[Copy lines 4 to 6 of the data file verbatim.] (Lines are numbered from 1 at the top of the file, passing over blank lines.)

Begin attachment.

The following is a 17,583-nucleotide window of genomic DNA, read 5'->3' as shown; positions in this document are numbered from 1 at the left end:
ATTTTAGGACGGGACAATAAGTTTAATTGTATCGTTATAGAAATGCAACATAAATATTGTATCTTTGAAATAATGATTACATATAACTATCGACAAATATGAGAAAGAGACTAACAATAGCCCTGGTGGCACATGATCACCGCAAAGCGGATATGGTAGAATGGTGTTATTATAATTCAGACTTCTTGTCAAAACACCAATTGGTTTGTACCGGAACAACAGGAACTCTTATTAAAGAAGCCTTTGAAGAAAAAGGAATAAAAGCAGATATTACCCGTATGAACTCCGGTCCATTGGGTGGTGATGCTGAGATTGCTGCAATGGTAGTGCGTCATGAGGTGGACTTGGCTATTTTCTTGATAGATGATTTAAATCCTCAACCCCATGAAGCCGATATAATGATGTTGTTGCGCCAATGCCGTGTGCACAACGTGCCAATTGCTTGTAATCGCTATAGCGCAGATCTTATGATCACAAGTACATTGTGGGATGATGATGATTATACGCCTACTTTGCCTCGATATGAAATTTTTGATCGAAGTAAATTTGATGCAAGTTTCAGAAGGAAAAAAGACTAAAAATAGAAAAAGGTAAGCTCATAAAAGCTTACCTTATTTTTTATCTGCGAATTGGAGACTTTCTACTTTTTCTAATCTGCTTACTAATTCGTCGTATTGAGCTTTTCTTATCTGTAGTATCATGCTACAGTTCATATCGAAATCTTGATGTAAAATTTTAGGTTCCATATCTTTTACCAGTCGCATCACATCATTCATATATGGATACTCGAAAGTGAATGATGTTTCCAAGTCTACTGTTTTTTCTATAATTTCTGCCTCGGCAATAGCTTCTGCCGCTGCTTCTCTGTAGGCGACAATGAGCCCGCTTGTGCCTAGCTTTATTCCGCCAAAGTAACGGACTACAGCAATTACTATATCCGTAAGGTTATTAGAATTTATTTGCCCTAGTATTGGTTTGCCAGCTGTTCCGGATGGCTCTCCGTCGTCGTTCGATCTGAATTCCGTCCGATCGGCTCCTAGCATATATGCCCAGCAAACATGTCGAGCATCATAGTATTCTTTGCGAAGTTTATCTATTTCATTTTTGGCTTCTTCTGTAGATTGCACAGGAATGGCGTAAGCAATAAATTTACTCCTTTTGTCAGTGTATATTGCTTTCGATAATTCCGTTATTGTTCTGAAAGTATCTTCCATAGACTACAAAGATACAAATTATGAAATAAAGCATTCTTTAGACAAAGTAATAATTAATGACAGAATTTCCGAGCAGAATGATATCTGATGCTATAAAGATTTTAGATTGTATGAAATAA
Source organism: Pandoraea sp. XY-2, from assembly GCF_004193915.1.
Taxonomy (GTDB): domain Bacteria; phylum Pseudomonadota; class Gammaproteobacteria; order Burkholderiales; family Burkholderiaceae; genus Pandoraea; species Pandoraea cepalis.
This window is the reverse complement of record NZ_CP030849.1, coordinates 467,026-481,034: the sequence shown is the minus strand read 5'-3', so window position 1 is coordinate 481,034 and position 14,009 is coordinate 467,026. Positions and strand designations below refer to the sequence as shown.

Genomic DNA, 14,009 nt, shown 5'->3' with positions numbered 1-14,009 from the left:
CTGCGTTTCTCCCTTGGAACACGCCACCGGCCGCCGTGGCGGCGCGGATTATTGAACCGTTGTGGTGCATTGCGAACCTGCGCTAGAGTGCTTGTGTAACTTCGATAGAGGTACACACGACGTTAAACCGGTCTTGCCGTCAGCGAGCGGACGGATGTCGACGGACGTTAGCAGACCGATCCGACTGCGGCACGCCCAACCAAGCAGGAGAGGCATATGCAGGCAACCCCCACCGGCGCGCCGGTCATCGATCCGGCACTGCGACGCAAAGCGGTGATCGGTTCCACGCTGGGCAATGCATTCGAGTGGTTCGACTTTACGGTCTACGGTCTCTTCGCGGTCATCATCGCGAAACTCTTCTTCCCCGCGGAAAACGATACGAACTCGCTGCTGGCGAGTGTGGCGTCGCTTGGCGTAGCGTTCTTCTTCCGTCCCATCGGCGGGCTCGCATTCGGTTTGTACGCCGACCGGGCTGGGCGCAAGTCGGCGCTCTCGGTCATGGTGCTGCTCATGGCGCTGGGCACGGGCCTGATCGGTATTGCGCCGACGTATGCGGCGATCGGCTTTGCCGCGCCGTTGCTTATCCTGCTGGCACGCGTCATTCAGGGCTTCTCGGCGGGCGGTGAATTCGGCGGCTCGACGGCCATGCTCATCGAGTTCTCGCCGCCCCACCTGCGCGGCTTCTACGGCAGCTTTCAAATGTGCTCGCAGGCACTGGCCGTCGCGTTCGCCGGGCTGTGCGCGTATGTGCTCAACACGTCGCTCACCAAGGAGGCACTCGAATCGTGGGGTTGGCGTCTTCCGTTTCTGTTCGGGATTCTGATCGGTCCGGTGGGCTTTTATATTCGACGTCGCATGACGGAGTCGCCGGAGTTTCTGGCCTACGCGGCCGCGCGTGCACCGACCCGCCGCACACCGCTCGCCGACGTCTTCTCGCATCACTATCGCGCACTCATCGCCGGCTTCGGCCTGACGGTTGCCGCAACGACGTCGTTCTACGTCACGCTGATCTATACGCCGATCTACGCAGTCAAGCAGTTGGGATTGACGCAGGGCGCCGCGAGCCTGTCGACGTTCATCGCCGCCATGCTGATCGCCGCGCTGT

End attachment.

Taxonomy (GTDB): domain Bacteria; phylum Pseudomonadota; class Gammaproteobacteria; order Burkholderiales; family Burkholderiaceae; genus Pandoraea; species Pandoraea cepalis.
This window is the reverse complement of record NZ_CP030849.1, coordinates 467,026-481,034: the sequence shown is the minus strand read 5'-3', so window position 1 is coordinate 481,034 and position 14,009 is coordinate 467,026. Positions and strand designations below refer to the sequence as shown.

Genomic DNA, 14,009 nt, shown 5'->3' with positions numbered 1-14,009 from the left: